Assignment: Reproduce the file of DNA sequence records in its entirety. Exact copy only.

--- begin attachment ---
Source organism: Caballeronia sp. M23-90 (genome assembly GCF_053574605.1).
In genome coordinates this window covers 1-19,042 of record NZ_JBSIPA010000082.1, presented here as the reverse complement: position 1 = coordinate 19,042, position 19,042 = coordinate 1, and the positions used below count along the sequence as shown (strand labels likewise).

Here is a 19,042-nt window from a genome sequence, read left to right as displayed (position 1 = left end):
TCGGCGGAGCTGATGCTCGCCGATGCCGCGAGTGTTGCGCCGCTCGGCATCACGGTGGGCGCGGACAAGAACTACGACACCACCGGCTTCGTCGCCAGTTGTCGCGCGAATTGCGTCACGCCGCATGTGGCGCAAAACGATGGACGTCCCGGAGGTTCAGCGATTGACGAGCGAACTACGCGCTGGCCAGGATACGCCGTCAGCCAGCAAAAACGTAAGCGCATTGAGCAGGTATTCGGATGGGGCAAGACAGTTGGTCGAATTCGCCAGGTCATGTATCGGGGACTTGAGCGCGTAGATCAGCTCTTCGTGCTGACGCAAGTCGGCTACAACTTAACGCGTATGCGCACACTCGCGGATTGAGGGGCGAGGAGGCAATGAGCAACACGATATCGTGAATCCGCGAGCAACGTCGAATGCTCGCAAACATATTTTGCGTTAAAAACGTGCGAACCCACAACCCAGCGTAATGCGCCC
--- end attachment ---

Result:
Source organism: Caballeronia sp. M23-90 (genome assembly GCF_053574605.1).
In genome coordinates this window covers 1-19,042 of record NZ_JBSIPA010000082.1, presented here as the reverse complement: position 1 = coordinate 19,042, position 19,042 = coordinate 1, and the positions used below count along the sequence as shown (strand labels likewise).

Here is a 19,042-nt window from a genome sequence, read left to right as displayed (position 1 = left end):
TCGGCGGAGCTGATGCTCGCCGATGCCGCGAGTGTTGCGCCGCTCGGCATCACGGTGGGCGCGGACAAGAACTACGACACCACCGGCTTCGTCGCCAGTTGTCGCGCGAATTGCGTCACGCCGCATGTGGCGCAAAACGATGGACGTCCCGGAGGTTCAGCGATTGACGAGCGAACTACGCGCTGGCCAGGATACGCCGTCAGCCAGCAAAAACGTAAGCGCATTGAGCAGGTATTCGGATGGGGCAAGACAGTTGGTCGAATTCGCCAGGTCATGTATCGGGGACTTGAGCGCGTAGATCAGCTCTTCGTGCTGACGCAAGTCGGCTACAACTTAACGCGTATGCGCACACTCGCGGATTGAGGGGCGAGGAGGCAATGAGCAACACGATATCGTGAATCCGCGAGCAACGTCGAATGCTCGCAAACATATTTTGCGTTAAAAACGTGCGAACCCACAACCCAGCGTAATGCGCCC